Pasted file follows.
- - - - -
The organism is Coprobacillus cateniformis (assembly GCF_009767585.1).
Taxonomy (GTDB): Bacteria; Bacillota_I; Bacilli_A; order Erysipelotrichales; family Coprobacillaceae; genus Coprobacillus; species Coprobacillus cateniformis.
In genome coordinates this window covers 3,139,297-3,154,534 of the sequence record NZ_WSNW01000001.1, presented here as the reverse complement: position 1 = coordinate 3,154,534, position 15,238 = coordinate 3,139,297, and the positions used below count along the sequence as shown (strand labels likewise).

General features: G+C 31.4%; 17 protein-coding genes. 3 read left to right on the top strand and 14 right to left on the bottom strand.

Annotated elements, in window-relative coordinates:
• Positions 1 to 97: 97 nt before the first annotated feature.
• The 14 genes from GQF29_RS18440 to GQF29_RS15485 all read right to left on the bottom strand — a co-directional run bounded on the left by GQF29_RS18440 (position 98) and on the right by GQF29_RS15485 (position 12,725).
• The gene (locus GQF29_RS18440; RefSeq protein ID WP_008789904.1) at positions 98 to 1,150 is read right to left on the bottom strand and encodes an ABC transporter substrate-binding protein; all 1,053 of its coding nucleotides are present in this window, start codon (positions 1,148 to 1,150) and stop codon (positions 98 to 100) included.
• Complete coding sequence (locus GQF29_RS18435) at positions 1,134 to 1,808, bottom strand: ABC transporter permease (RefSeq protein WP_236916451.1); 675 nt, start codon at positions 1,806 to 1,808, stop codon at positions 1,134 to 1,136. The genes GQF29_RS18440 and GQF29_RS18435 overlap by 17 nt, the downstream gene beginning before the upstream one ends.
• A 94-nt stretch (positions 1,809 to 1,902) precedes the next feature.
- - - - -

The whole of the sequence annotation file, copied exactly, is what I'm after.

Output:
The organism is Coprobacillus cateniformis (assembly GCF_009767585.1).
Taxonomy (GTDB): Bacteria; Bacillota_I; Bacilli_A; order Erysipelotrichales; family Coprobacillaceae; genus Coprobacillus; species Coprobacillus cateniformis.
In genome coordinates this window covers 3,139,297-3,154,534 of the sequence record NZ_WSNW01000001.1, presented here as the reverse complement: position 1 = coordinate 3,154,534, position 15,238 = coordinate 3,139,297, and the positions used below count along the sequence as shown (strand labels likewise).

General features: G+C 31.4%; 17 protein-coding genes. 3 read left to right on the top strand and 14 right to left on the bottom strand.

Annotated elements, in window-relative coordinates:
• Positions 1 to 97: 97 nt before the first annotated feature.
• The 14 genes from GQF29_RS18440 to GQF29_RS15485 all read right to left on the bottom strand — a co-directional run bounded on the left by GQF29_RS18440 (position 98) and on the right by GQF29_RS15485 (position 12,725).
• The gene (locus GQF29_RS18440; RefSeq protein ID WP_008789904.1) at positions 98 to 1,150 is read right to left on the bottom strand and encodes an ABC transporter substrate-binding protein; all 1,053 of its coding nucleotides are present in this window, start codon (positions 1,148 to 1,150) and stop codon (positions 98 to 100) included.
• Complete coding sequence (locus GQF29_RS18435) at positions 1,134 to 1,808, bottom strand: ABC transporter permease (RefSeq protein WP_236916451.1); 675 nt, start codon at positions 1,806 to 1,808, stop codon at positions 1,134 to 1,136. The genes GQF29_RS18440 and GQF29_RS18435 overlap by 17 nt, the downstream gene beginning before the upstream one ends.
• A 94-nt stretch (positions 1,809 to 1,902) precedes the next feature.